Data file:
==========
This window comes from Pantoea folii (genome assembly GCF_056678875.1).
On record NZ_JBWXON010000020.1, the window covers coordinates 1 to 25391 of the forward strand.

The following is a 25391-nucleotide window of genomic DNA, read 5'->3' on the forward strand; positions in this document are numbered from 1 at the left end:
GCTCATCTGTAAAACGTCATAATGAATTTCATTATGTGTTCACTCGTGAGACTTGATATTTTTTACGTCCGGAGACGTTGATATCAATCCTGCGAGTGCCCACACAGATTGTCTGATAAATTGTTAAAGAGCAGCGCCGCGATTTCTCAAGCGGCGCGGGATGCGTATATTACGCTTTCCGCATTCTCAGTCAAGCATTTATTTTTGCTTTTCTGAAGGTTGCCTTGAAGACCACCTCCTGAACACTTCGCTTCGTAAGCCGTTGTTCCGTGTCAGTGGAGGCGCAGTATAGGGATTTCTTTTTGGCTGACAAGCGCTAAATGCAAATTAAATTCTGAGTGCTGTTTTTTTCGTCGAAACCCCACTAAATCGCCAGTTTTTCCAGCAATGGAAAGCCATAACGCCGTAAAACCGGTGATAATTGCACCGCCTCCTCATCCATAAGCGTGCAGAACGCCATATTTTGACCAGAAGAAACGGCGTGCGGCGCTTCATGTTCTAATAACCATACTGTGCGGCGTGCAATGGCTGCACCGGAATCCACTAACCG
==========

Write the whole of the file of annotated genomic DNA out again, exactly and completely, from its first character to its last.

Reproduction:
This window comes from Pantoea folii (genome assembly GCF_056678875.1).
On record NZ_JBWXON010000020.1, the window covers coordinates 1 to 25391 of the forward strand.

The following is a 25391-nucleotide window of genomic DNA, read 5'->3' on the forward strand; positions in this document are numbered from 1 at the left end:
GCTCATCTGTAAAACGTCATAATGAATTTCATTATGTGTTCACTCGTGAGACTTGATATTTTTTACGTCCGGAGACGTTGATATCAATCCTGCGAGTGCCCACACAGATTGTCTGATAAATTGTTAAAGAGCAGCGCCGCGATTTCTCAAGCGGCGCGGGATGCGTATATTACGCTTTCCGCATTCTCAGTCAAGCATTTATTTTTGCTTTTCTGAAGGTTGCCTTGAAGACCACCTCCTGAACACTTCGCTTCGTAAGCCGTTGTTCCGTGTCAGTGGAGGCGCAGTATAGGGATTTCTTTTTGGCTGACAAGCGCTAAATGCAAATTAAATTCTGAGTGCTGTTTTTTTCGTCGAAACCCCACTAAATCGCCAGTTTTTCCAGCAATGGAAAGCCATAACGCCGTAAAACCGGTGATAATTGCACCGCCTCCTCATCCATAAGCGTGCAGAACGCCATATTTTGACCAGAAGAAACGGCGTGCGGCGCTTCATGTTCTAATAACCATACTGTGCGGCGTGCAATGGCTGCACCGGAATCCACTAACCG